Overview Of Event Propagation In Salesforce Lightning

Overview Of Event Propagation In Salesforce Lightning

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Salesforce Lightning, known as the future of Salesforce, comprises the no. innovative tools and technologies that bring several upgrades for enhancing the Salesforce1 Platform. It consists of the Lightning Component Framework, which can be used to create reusable components, customize Salesforce1 applications, and build standalone applications.

Using an event-based approach, the framework facilitates communication with the various components.  An event is a notification that makes an interested entity discover that something has happened and can now take the appropriate action.

The interested entity is defined as the components that you create in Salesforce Lightning. The components will register for the events they are interested in and trigger it if necessary.  Additionally, there will be a component that handles start-up events when the component is fired. Application events and component events are the two types of Salesforce Lightning events that are used to communicate and transfer data between two components.

What Is Component Event Propagation?

Event propagation determines how you communicate in your application. The event propagation rules determine which components in the containment hierarchy can handle events in the bubble or capture phase. The framework supports capture and bubble phases for component event propagation. These phases are equivalent to DOM handling patterns and allow interested components to interact with an event and potentially control subsequent handlers’ behavior. The capture phase is carried out before the bubble phase.

The component hierarchy is as follows:

Introduction To Containment Hierarchy

It is a tree of components with a top-level container as its root. The user actions and events trigger the events resulting from actions and are different from application and component events. System events are also part of the containment hierarchy fired automatically by the framework during its life cycles, such as during component initialization, changing of an attribute value, and rendering. This movement of events is also known as propagation that determines the sequence in which the event can be processed. The innermost container is the first to handle events, while the top container is the last to handle events.It is a tree of components with a top-level container as its root.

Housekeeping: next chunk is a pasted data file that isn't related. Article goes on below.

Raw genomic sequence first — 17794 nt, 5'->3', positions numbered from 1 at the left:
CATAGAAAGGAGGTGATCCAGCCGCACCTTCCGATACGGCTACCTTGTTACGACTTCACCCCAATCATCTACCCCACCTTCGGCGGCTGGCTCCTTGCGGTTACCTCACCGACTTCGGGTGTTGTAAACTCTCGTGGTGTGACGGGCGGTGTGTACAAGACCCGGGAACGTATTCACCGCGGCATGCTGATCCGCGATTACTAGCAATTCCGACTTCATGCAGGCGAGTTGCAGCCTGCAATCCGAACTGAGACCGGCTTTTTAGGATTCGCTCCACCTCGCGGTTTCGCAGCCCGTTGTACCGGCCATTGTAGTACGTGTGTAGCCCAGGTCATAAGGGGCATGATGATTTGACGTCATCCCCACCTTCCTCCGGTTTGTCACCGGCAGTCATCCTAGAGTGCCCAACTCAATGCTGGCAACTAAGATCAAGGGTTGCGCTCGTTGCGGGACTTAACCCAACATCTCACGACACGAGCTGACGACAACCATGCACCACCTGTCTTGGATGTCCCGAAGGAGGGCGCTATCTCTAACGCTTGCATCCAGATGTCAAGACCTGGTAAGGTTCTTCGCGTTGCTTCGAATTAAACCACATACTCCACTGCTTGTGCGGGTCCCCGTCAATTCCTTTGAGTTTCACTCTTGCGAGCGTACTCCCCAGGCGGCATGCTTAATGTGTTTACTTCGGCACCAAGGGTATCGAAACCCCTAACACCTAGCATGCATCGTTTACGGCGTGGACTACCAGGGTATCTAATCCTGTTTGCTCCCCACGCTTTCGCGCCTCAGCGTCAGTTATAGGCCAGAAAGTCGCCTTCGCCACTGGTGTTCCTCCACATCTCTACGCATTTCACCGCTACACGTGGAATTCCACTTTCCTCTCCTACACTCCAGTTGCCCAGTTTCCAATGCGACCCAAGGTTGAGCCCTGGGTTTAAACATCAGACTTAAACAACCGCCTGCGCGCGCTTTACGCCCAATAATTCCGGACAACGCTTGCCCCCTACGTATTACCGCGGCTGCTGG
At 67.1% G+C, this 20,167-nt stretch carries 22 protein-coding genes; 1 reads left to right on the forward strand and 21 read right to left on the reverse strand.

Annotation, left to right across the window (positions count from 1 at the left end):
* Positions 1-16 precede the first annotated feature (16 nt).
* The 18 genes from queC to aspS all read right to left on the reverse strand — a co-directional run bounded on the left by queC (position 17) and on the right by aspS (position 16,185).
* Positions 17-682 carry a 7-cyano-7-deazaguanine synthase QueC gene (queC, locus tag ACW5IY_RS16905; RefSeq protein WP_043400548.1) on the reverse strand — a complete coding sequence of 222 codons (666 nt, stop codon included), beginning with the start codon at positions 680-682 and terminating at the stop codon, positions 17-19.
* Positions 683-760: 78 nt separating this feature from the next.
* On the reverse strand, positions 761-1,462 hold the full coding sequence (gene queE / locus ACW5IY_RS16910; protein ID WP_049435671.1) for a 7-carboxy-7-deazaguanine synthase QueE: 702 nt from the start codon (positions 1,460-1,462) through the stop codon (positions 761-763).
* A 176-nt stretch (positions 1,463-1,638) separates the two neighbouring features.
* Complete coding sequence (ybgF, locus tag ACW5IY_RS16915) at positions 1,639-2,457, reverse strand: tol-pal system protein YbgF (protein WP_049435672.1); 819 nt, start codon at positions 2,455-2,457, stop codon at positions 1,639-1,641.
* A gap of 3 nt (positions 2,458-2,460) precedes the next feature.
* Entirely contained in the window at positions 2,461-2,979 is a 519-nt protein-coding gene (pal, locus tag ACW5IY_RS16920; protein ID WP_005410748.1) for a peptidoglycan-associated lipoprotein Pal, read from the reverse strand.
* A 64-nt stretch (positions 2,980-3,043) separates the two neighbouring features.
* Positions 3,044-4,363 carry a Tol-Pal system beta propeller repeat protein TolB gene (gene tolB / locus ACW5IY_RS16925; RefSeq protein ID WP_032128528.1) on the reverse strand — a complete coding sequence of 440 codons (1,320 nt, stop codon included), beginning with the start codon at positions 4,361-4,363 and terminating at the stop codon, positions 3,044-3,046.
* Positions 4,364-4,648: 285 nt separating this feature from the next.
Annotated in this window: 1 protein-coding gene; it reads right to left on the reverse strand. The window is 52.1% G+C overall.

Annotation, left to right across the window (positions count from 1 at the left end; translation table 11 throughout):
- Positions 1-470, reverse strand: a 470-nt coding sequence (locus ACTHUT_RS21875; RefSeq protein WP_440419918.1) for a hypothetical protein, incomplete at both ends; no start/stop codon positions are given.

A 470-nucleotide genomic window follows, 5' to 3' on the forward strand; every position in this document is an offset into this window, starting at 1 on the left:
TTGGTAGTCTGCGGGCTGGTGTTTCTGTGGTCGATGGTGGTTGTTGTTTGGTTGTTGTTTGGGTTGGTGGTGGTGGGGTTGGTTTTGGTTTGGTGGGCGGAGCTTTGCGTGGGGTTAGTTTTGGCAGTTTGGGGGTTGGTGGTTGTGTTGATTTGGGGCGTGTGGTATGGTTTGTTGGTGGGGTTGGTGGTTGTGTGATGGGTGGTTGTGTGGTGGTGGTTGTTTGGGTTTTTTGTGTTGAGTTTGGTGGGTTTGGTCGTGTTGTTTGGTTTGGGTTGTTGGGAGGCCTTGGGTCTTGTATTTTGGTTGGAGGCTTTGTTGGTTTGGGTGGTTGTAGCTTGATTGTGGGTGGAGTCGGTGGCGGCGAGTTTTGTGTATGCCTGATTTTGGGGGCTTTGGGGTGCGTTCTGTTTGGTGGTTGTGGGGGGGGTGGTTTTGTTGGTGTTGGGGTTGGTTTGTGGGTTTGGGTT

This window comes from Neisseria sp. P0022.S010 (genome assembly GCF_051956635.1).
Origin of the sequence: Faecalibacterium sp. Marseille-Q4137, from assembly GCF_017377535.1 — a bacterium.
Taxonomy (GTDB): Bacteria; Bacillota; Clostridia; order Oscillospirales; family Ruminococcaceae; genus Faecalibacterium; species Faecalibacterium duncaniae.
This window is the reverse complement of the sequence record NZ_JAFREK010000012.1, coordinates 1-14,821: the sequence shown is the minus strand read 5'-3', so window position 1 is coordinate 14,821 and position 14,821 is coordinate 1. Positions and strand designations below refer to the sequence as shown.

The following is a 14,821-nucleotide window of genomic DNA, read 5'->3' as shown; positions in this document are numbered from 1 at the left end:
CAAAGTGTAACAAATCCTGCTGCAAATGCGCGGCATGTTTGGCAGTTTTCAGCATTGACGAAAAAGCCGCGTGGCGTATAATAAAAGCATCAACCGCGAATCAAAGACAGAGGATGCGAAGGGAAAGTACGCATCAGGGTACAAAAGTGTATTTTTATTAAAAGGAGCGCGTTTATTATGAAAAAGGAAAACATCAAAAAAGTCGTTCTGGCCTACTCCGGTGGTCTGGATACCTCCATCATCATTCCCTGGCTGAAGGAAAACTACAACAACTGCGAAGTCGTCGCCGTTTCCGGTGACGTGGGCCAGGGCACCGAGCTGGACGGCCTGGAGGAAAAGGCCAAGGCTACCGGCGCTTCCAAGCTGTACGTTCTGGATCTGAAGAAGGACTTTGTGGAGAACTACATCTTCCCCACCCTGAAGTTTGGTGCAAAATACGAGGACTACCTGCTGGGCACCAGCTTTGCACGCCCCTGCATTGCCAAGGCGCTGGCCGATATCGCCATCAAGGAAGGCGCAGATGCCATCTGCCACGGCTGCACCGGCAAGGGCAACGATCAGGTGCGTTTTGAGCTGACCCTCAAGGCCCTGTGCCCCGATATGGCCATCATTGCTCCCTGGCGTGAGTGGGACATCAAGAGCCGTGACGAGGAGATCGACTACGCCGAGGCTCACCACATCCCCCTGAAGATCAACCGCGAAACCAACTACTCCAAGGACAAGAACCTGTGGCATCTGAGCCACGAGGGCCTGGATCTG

The user actions and events trigger the events resulting from actions and are different from application and component events. System events are also part of the containment hierarchy fired automatically by the framework during its life cycles, such as during component initialization, changing of an attribute value, and rendering. This movement of events is also known as propagation that determines the sequence in which the event can be processed. The innermost container is the first to handle events, while the top container is the last to handle events.

Phases in Event Propagation

Event propagation phases define the sequence of events handled by the various containers. Depending on the type of phase, events can be handled starting from the innermost or outermost container. Frames allow you to process events in different phases. In these phases, you have the flexibility to decide how effectively you can handle the event for your application.

1. Capture Phase

Events are captured and flow from the application’s root directory to the source component. Components can process events that receive captured events in the containment hierarchy.

The event handlers are called in order from the application root to the source component that fired the event. In this phase, any registered handler can stop the event from propagating at the point where no more handlers are called.

2. Bubble Phase

The component that triggers the event can handle it. The event then emerges out from the source component to the root of the application. The event can be processed by a component in the containment hierarchy that receives bubble events.

Event handlers are called in order from the source component that fired the event up to the application root.  In this phase too, any registered handler can stop the event from propagating at the point where no more handlers are called.

Here is the order in which the component events are propagated:

1.Event triggered – A component event is triggered.

2.Capture phase—The framework executes the capture phase from the application root to the source component until all components have been passed. Any processing event can stop propagation by calling stopPropagation() on the event.

3. Bubble phase—The framework executes the bubble phase from the source component to the application root until all components have been passed or stopPropagation() is called.